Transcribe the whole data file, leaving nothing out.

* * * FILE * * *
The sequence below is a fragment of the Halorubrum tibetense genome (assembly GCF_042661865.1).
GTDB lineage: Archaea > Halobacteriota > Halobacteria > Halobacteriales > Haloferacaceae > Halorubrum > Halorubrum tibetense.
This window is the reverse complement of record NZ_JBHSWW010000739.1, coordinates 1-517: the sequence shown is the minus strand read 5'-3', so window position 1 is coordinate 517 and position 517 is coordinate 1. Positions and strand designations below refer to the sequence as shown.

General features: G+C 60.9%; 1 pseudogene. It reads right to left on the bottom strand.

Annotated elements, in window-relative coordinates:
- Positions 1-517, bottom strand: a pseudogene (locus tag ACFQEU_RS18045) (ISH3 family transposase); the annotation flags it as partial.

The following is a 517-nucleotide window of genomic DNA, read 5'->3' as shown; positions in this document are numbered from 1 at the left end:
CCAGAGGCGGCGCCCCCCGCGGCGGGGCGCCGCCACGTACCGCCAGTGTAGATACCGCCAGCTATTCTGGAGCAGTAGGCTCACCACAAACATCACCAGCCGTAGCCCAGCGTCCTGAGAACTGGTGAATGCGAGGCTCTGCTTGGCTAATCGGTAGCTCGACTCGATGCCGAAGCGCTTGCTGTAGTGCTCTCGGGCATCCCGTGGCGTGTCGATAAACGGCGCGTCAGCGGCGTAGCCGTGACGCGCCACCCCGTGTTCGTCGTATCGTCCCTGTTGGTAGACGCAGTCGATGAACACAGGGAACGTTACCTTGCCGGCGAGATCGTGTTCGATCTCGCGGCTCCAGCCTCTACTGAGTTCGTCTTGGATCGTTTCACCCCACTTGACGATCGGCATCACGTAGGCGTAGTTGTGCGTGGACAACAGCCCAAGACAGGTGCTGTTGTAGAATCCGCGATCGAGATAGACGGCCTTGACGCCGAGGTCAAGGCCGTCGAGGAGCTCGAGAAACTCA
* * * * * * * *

The sequence below is a fragment of the Halorubrum tibetense genome (assembly GCF_042661865.1).
GTDB lineage: Archaea > Halobacteriota > Halobacteria > Halobacteriales > Haloferacaceae > Halorubrum > Halorubrum tibetense.
This window is the reverse complement of record NZ_JBHSWW010000739.1, coordinates 1-517: the sequence shown is the minus strand read 5'-3', so window position 1 is coordinate 517 and position 517 is coordinate 1. Positions and strand designations below refer to the sequence as shown.

General features: G+C 60.9%; 1 pseudogene. It reads right to left on the bottom strand.

Annotated elements, in window-relative coordinates:
- Positions 1-517, bottom strand: a pseudogene (locus tag ACFQEU_RS18045) (ISH3 family transposase); the annotation flags it as partial.

The following is a 517-nucleotide window of genomic DNA, read 5'->3' as shown; positions in this document are numbered from 1 at the left end:
CCAGAGGCGGCGCCCCCCGCGGCGGGGCGCCGCCACGTACCGCCAGTGTAGATACCGCCAGCTATTCTGGAGCAGTAGGCTCACCACAAACATCACCAGCCGTAGCCCAGCGTCCTGAGAACTGGTGAATGCGAGGCTCTGCTTGGCTAATCGGTAGCTCGACTCGATGCCGAAGCGCTTGCTGTAGTGCTCTCGGGCATCCCGTGGCGTGTCGATAAACGGCGCGTCAGCGGCGTAGCCGTGACGCGCCACCCCGTGTTCGTCGTATCGTCCCTGTTGGTAGACGCAGTCGATGAACACAGGGAACGTTACCTTGCCGGCGAGATCGTGTTCGATCTCGCGGCTCCAGCCTCTACTGAGTTCGTCTTGGATCGTTTCACCCCACTTGACGATCGGCATCACGTAGGCGTAGTTGTGCGTGGACAACAGCCCAAGACAGGTGCTGTTGTAGAATCCGCGATCGAGATAGACGGCCTTGACGCCGAGGTCAAGGCCGTCGAGGAGCTCGAGAAACTCA